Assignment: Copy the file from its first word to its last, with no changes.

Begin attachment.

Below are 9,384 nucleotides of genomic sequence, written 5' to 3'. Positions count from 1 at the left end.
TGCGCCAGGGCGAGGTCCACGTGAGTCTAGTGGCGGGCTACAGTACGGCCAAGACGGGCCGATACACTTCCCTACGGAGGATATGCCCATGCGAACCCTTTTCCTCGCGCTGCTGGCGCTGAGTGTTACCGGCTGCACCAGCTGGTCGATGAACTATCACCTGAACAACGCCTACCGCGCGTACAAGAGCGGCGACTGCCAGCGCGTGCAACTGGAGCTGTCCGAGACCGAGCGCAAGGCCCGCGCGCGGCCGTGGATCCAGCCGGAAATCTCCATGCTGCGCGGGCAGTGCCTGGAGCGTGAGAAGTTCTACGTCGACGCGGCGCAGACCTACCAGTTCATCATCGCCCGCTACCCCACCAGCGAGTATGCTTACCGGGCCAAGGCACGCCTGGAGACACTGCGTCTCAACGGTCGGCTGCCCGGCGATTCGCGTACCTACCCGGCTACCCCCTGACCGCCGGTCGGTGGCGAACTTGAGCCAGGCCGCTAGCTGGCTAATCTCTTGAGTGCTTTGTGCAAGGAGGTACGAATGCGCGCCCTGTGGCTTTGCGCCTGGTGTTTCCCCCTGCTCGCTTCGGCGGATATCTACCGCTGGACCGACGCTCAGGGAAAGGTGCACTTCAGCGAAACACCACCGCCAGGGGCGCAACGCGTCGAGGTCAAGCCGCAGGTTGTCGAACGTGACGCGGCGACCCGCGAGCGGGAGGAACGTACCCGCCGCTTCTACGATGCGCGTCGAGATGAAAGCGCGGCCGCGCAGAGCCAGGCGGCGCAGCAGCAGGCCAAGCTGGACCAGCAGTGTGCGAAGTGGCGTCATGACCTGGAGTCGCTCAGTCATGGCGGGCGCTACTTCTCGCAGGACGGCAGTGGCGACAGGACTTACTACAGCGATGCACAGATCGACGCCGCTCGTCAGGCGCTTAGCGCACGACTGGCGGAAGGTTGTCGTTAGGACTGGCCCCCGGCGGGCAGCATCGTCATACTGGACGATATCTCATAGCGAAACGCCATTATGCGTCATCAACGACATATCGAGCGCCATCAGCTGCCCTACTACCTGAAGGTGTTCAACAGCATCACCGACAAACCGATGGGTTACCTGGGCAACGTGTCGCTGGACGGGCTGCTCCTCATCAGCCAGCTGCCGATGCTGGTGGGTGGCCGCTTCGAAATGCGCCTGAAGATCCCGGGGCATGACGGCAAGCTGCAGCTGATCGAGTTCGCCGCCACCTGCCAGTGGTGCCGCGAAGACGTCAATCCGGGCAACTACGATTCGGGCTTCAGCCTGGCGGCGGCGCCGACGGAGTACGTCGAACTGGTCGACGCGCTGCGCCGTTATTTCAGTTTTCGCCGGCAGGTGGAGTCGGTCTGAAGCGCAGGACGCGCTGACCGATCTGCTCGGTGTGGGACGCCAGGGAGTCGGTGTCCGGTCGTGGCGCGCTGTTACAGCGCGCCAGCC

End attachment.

Below are 9,384 nucleotides of genomic sequence, written 5' to 3'. Positions count from 1 at the left end.
TGCGCCAGGGCGAGGTCCACGTGAGTCTAGTGGCGGGCTACAGTACGGCCAAGACGGGCCGATACACTTCCCTACGGAGGATATGCCCATGCGAACCCTTTTCCTCGCGCTGCTGGCGCTGAGTGTTACCGGCTGCACCAGCTGGTCGATGAACTATCACCTGAACAACGCCTACCGCGCGTACAAGAGCGGCGACTGCCAGCGCGTGCAACTGGAGCTGTCCGAGACCGAGCGCAAGGCCCGCGCGCGGCCGTGGATCCAGCCGGAAATCTCCATGCTGCGCGGGCAGTGCCTGGAGCGTGAGAAGTTCTACGTCGACGCGGCGCAGACCTACCAGTTCATCATCGCCCGCTACCCCACCAGCGAGTATGCTTACCGGGCCAAGGCACGCCTGGAGACACTGCGTCTCAACGGTCGGCTGCCCGGCGATTCGCGTACCTACCCGGCTACCCCCTGACCGCCGGTCGGTGGCGAACTTGAGCCAGGCCGCTAGCTGGCTAATCTCTTGAGTGCTTTGTGCAAGGAGGTACGAATGCGCGCCCTGTGGCTTTGCGCCTGGTGTTTCCCCCTGCTCGCTTCGGCGGATATCTACCGCTGGACCGACGCTCAGGGAAAGGTGCACTTCAGCGAAACACCACCGCCAGGGGCGCAACGCGTCGAGGTCAAGCCGCAGGTTGTCGAACGTGACGCGGCGACCCGCGAGCGGGAGGAACGTACCCGCCGCTTCTACGATGCGCGTCGAGATGAAAGCGCGGCCGCGCAGAGCCAGGCGGCGCAGCAGCAGGCCAAGCTGGACCAGCAGTGTGCGAAGTGGCGTCATGACCTGGAGTCGCTCAGTCATGGCGGGCGCTACTTCTCGCAGGACGGCAGTGGCGACAGGACTTACTACAGCGATGCACAGATCGACGCCGCTCGTCAGGCGCTTAGCGCACGACTGGCGGAAGGTTGTCGTTAGGACTGGCCCCCGGCGGGCAGCATCGTCATACTGGACGATATCTCATAGCGAAACGCCATTATGCGTCATCAACGACATATCGAGCGCCATCAGCTGCCCTACTACCTGAAGGTGTTCAACAGCATCACCGACAAACCGATGGGTTACCTGGGCAACGTGTCGCTGGACGGGCTGCTCCTCATCAGCCAGCTGCCGATGCTGGTGGGTGGCCGCTTCGAAATGCGCCTGAAGATCCCGGGGCATGACGGCAAGCTGCAGCTGATCGAGTTCGCCGCCACCTGCCAGTGGTGCCGCGAAGACGTCAATCCGGGCAACTACGATTCGGGCTTCAGCCTGGCGGCGGCGCCGACGGAGTACGTCGAACTGGTCGACGCGCTGCGCCGTTATTTCAGTTTTCGCCGGCAGGTGGAGTCGGTCTGAAGCGCAGGACGCGCTGACCGATCTGCTCGGTGTGGGACGCCAGGGAGTCGGTGTCCGGTCGTGGCGCGCTGTTACAGCGCGCCAGCC